Omg Why
Omg Why

Omg Why

For Now
For Now

For Now

no consequences
 no consequences

no consequences

mess up
 mess up

mess up

mistake
 mistake

mistake

sponges
 sponges

sponges

stay up
 stay up

stay up

deliver
 deliver

deliver

drawers
 drawers

drawers

homed
homed

homed

🔥 | Latest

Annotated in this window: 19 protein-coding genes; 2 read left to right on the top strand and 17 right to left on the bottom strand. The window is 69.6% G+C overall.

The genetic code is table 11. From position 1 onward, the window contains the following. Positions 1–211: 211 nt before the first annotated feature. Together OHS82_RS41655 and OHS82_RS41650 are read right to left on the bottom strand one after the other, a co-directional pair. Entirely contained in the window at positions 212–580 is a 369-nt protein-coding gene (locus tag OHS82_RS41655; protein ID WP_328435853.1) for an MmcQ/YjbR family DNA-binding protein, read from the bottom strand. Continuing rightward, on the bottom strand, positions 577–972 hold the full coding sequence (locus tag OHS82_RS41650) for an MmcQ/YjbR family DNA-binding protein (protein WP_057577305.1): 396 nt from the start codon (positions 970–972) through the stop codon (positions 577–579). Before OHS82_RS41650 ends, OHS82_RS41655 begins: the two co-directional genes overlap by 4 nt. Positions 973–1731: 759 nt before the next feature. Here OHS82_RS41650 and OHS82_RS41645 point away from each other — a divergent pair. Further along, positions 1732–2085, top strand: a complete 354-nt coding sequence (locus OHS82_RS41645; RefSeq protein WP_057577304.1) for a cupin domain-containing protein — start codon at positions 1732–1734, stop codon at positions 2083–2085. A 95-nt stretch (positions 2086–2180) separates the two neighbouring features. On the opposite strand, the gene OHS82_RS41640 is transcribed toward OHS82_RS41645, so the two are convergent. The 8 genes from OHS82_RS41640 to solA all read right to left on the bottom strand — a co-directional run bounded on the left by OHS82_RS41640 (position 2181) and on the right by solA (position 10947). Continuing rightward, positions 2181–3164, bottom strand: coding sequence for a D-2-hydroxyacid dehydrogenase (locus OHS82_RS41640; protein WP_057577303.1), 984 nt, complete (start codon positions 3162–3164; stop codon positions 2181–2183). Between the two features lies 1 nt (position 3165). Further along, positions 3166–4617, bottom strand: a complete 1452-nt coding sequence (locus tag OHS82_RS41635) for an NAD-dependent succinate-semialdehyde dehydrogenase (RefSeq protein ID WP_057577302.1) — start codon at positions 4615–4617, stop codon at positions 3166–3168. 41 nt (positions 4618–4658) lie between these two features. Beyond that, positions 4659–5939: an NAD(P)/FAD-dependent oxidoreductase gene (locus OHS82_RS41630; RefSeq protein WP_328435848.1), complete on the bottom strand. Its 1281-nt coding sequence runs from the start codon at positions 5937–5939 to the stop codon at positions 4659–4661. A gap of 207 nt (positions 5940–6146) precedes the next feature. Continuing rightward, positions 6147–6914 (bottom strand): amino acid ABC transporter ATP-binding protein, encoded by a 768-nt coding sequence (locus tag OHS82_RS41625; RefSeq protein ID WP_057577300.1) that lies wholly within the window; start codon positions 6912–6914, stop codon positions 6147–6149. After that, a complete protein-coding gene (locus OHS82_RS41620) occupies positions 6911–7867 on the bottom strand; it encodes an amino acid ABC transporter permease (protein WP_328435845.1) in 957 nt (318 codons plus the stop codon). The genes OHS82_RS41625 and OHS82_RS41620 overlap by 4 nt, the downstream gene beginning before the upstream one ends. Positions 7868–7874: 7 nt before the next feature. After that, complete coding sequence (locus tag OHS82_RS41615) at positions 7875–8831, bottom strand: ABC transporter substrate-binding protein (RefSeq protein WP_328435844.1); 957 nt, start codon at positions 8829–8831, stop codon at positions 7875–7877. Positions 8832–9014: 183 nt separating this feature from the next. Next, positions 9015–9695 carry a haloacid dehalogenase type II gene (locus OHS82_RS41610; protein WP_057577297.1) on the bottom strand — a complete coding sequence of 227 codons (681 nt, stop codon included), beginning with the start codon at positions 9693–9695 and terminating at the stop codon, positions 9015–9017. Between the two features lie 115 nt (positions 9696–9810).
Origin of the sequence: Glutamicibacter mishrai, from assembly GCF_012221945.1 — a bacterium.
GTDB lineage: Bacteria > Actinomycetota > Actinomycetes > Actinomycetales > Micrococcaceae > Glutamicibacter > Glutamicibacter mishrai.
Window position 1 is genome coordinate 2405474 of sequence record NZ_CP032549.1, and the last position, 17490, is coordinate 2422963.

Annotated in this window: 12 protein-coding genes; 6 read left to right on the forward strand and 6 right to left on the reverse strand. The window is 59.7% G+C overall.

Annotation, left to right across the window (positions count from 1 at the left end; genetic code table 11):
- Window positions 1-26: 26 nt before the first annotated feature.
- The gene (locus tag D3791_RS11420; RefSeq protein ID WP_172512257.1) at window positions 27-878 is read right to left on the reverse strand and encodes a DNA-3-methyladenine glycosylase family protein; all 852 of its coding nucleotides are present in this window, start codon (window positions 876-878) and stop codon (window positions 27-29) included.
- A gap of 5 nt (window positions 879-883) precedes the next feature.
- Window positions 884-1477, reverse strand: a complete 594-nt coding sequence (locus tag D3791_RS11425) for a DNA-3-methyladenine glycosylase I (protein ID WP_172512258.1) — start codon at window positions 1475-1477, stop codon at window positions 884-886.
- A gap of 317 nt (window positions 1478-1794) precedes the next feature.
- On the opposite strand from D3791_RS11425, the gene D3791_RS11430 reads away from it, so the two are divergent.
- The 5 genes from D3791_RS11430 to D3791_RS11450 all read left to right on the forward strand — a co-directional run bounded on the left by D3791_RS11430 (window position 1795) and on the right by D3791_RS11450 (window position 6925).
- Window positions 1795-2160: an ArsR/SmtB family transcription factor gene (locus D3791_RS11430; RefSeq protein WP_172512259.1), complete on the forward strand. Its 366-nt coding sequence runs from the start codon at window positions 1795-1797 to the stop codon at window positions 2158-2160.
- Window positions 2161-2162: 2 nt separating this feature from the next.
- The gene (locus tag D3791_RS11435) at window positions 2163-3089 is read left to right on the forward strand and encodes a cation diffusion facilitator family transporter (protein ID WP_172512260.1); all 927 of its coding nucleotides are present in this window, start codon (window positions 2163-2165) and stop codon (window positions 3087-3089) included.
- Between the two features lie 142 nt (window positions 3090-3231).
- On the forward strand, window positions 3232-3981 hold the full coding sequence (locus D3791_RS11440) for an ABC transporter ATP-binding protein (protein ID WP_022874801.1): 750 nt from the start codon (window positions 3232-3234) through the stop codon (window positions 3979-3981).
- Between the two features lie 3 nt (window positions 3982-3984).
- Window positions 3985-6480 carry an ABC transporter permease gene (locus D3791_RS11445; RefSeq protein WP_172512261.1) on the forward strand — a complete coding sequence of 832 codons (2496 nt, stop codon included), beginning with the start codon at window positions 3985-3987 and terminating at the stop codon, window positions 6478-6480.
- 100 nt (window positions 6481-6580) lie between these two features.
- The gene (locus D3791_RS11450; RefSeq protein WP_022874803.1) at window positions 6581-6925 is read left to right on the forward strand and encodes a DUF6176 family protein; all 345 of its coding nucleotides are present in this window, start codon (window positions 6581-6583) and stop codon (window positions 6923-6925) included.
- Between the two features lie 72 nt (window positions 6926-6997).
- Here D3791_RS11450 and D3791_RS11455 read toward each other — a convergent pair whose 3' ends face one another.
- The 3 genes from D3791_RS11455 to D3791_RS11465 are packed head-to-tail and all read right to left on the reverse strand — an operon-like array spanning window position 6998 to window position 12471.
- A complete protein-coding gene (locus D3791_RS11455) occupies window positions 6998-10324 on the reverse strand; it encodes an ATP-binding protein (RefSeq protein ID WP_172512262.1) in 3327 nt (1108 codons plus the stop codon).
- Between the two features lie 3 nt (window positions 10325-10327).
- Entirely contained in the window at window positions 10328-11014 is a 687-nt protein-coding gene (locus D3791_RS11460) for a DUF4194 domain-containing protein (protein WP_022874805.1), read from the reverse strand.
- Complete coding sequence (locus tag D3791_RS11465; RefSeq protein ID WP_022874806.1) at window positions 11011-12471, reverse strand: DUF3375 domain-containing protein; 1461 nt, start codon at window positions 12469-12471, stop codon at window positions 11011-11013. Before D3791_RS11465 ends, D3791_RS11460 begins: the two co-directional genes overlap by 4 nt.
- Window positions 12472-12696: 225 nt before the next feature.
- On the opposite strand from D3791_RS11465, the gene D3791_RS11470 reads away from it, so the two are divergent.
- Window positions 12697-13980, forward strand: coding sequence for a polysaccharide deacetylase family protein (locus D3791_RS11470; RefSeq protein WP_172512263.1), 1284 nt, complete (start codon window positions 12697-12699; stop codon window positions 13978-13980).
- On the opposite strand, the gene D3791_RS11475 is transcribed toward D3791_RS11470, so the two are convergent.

Consequences: what-even-is-thiss: bobcatdump: jaskiegg: mellomaia: aphony-cree: beyoncescock: gahdamnpunk: Honestly!!! This is just psychological trauma in the making THANK YOU I’ve asked parents about this and they always say they are teaching the child responsibility and “respect for other people’s things.” If I point out that the child accidentally broke their own toy they always say “I bought them that toy” or “my sister gave that to them.” The problem is that parents view all possessions as not really belonging to the child. A part of them always seems to think that the adult who provided the money is the real owner If a parent breaks a dish they see it as breaking something that already belonged to them, but if a child breaks it they see it as the child breaking something that belonged to the parents People raising children need to realize that household possessions belong to the entire household. If everyone has to use that plate then it belongs to everyone and anyone can have a forgivable accident with it. It’s okay to deem certain possessions as just yours and ask everyone in the house to respect that, but extend the same respect to your child’s belongings Big mood. I know most of these are talking about little little kids, but here’s a tale from middle school. I had forgotten to charge my phone one night, and this was back when cell phones used to beep loudly when they were low on battery. I kept hearing the noise throughout the afternoon and not recognizing what it was because I’d never heard it before. When I finally did realize what it was, I was in science class and my fellow classmates were making presentations. I reached into my bag to try to turn off the phone, and then the low-battery sound went off, loud enough for the teacher to hear it. She confiscated my phone in front of everyone, and I didn’t get it back until after the weekend because it was a Friday. I was really embarrassed, especially to tell my parents. When I got my phone back that Monday, my teacher said it was important for me to learn this lesson now since in college they wouldn’t tolerate phones going off. Fast forward to when I was in college, any time someone’s phone went off, either the professor would tell them to turn it off, or they would say, “Oh, my bad,” and turn it off themselves, and everyone would move on. I even had a professor who danced around while someone’s phone went off, and it was a welcome moment of levity during the lecture. I say all this to say, one of the worst aspects of being a child/teen was adults assuming my intentions were malicious. God I’ve been reading these posts for a while and each time I am struck with the realization that certainly not all parents were supposed to be a parent “I say all this to say, one of the worst aspects of being a child/teen was adults assuming my intentions were malicious.”YES this The problem is, even if families are forgiving the culture around children still effects the child. I use myself as proof of that. A few times between the ages of 4 and 18 I broke things. I broke my grandma’s favorite Christmas ornament. Her first question was: “Are you hurt?” and when I apologized profusely she said “I’m just glad you weren’t hurt.” I broke a few plates. I broke a couple glasses. Every time my dad’s first response was “Did you get cut?” the second step was cleaning up the broken bits, and the third was a discussion of what led to me breaking it and how I could avoid doing that in the future. Same with spills. Same with stains. My biggest “punishment” from my immediate family was being taught how to clean up the mess I made and being shown in detail how to avoid the same mistake in the future if it was avoidable. There were consequences for my actions, but they were the direct result of those actions and nothing much beyond that. My family tried so hard to teach me how to deal with accidents in a healthy way. They were patient. They treated every slip-up as a learning opportunity. They showed me a lot of love. The other adults still got to me. Teachers still punished and publicly shamed me and other students for our mess-ups. Extended family members outside of my small supportive circle still yelled at me. My friends’ parents still got mad. To the point where whenever I messed up my first instinct was that my dad or grandparents were going to punish me, or yell at me, or hit me, even though they never did. They just didn’t. They always responded with patience and an attitude of “I’m glad you’re safe and I want to help you learn from this.” And I was still afraid of messing up. Mortified. Expecting the worst every time. It’s like… we need to change the culture around this, man. Completely.